Pharmacology of oral combination analgesics: rational therapy for pain

J Clin Pharm Ther. 2001 Aug;26(4):257-64. doi: 10.1046/j.1365-2710.2001.00355.x.


No single analgesic agent is perfect and no single analgesic can treat all types of pain. Yet each agent has distinct advantages and disadvantages compared to the others. Hence, clinical outcomes might be improved under certain conditions with the use of a combination of analgesics, rather than reliance on a single agent. A combination is most effective when the individual agents act through different analgesic mechanisms and act synergistically. By activating multiple pain-inhibitory pathways, combination analgesics can provide more effective pain relief for a broader spectrum of pain, and might also reduce adverse drug reactions. This overview highlights the therapeutic potential of combining analgesic medications with different mechanisms of action, particularly a nonsteroidal anti-inflammatory drug (NSAID) or acetaminophen with an opioid or tramadol.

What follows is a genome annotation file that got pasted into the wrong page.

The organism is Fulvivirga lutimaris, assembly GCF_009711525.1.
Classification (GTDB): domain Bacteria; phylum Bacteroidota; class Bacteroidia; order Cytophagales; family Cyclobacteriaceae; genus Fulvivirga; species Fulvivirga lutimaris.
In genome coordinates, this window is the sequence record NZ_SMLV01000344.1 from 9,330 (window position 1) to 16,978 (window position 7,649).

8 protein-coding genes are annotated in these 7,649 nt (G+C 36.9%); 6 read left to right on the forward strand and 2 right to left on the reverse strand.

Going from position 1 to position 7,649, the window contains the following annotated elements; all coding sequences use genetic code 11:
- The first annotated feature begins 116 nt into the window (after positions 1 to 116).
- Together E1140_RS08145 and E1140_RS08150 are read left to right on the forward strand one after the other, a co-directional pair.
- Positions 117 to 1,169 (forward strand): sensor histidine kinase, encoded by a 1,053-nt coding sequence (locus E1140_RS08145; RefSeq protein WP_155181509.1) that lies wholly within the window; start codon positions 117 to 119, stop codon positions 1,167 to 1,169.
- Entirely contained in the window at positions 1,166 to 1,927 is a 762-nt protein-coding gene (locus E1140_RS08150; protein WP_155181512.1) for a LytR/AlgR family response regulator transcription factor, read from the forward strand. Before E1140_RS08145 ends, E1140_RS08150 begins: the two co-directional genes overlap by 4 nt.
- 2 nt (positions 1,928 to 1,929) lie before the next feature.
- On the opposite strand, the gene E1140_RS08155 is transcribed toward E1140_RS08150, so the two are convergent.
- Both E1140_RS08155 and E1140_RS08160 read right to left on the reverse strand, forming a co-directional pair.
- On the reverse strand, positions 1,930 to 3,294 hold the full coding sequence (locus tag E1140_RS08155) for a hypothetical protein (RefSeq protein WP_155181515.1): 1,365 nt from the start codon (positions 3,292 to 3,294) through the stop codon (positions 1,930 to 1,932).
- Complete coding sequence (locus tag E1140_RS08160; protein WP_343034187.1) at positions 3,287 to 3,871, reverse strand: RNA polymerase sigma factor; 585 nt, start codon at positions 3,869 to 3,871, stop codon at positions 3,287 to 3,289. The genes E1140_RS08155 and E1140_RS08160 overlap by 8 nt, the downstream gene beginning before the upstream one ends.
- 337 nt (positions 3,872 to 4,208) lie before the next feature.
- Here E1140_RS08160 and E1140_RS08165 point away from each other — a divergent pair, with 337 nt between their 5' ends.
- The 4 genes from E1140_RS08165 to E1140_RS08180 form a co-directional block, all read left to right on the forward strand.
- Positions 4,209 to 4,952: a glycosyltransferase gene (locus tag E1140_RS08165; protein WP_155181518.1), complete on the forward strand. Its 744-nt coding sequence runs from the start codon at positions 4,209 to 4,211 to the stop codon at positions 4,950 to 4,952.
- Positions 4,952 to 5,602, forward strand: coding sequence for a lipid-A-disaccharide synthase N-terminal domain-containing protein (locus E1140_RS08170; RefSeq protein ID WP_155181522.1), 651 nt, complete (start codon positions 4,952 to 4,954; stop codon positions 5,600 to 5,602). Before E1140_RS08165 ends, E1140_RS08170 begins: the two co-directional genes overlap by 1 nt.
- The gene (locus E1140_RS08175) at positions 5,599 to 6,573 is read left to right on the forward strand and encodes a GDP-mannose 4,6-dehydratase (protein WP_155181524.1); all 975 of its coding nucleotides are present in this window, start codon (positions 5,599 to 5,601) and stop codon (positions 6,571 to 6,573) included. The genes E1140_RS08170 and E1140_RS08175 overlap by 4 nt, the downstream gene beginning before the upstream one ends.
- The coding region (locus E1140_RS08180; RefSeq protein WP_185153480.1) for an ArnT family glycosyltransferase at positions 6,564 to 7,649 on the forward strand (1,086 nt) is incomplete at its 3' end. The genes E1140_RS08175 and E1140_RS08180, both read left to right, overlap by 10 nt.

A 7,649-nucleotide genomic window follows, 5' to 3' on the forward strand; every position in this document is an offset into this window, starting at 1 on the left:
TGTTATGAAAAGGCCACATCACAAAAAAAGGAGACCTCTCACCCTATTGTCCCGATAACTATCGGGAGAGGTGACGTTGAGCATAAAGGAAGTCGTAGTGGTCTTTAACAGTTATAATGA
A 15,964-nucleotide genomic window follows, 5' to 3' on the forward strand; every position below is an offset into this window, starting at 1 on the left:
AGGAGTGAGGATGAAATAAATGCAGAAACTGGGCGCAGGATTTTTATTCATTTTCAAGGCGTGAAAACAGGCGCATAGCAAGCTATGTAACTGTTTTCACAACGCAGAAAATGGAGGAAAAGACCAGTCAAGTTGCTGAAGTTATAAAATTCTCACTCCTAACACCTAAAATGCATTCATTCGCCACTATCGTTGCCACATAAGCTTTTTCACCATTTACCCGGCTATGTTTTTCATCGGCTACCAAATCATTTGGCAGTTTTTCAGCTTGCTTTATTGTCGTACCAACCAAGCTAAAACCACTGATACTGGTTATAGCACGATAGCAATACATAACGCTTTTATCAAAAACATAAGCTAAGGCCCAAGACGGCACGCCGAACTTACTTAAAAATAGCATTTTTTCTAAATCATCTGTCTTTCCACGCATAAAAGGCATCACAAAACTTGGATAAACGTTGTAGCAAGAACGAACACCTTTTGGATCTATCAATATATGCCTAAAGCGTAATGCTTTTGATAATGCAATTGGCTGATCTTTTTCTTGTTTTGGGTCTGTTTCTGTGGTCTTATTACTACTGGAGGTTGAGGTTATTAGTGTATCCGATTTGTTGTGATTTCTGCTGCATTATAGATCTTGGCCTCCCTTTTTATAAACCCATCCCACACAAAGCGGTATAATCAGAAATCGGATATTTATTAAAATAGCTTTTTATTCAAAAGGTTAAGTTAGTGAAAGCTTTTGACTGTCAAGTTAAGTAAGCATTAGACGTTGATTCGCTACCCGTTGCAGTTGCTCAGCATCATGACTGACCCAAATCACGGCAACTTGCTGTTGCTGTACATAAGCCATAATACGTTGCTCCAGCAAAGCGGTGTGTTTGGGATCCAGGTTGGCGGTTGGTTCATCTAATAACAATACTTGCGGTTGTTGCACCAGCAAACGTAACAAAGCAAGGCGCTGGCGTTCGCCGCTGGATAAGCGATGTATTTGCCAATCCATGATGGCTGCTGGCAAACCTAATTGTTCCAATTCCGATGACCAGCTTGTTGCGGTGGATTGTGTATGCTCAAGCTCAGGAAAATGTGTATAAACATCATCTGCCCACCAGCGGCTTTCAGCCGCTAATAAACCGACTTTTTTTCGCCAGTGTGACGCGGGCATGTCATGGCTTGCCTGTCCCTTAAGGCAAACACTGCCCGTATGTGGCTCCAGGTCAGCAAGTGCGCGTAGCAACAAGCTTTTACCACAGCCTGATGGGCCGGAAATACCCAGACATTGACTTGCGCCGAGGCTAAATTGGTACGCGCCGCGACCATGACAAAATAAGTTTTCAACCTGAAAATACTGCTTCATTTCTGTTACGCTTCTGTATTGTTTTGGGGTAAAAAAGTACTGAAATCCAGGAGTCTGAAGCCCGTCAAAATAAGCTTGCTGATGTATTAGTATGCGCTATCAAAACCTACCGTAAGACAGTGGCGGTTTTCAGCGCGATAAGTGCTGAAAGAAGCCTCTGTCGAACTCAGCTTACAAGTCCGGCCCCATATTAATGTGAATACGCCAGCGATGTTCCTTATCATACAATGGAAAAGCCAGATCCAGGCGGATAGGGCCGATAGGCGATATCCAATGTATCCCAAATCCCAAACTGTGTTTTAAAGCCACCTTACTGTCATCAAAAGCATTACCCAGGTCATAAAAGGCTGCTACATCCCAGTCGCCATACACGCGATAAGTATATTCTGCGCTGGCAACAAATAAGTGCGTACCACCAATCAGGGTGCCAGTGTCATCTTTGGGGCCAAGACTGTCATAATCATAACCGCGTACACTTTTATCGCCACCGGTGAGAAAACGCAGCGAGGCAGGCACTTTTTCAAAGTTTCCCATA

Publication types

  • Review

MeSH terms

  • Administration, Oral
  • Analgesics / administration & dosage*
  • Analgesics / pharmacology*
  • Analgesics, Opioid / administration & dosage
  • Analgesics, Opioid / pharmacology
  • Anti-Inflammatory Agents, Non-Steroidal / administration & dosage*
  • Anti-Inflammatory Agents, Non-Steroidal / pharmacology*
  • Drug Therapy, Combination
  • Humans
  • Pain / drug therapy*
  • Tramadol / administration & dosage
  • Tramadol / pharmacology


  • Analgesics
  • Analgesics, Opioid
  • Anti-Inflammatory Agents, Non-Steroidal
  • Tramadol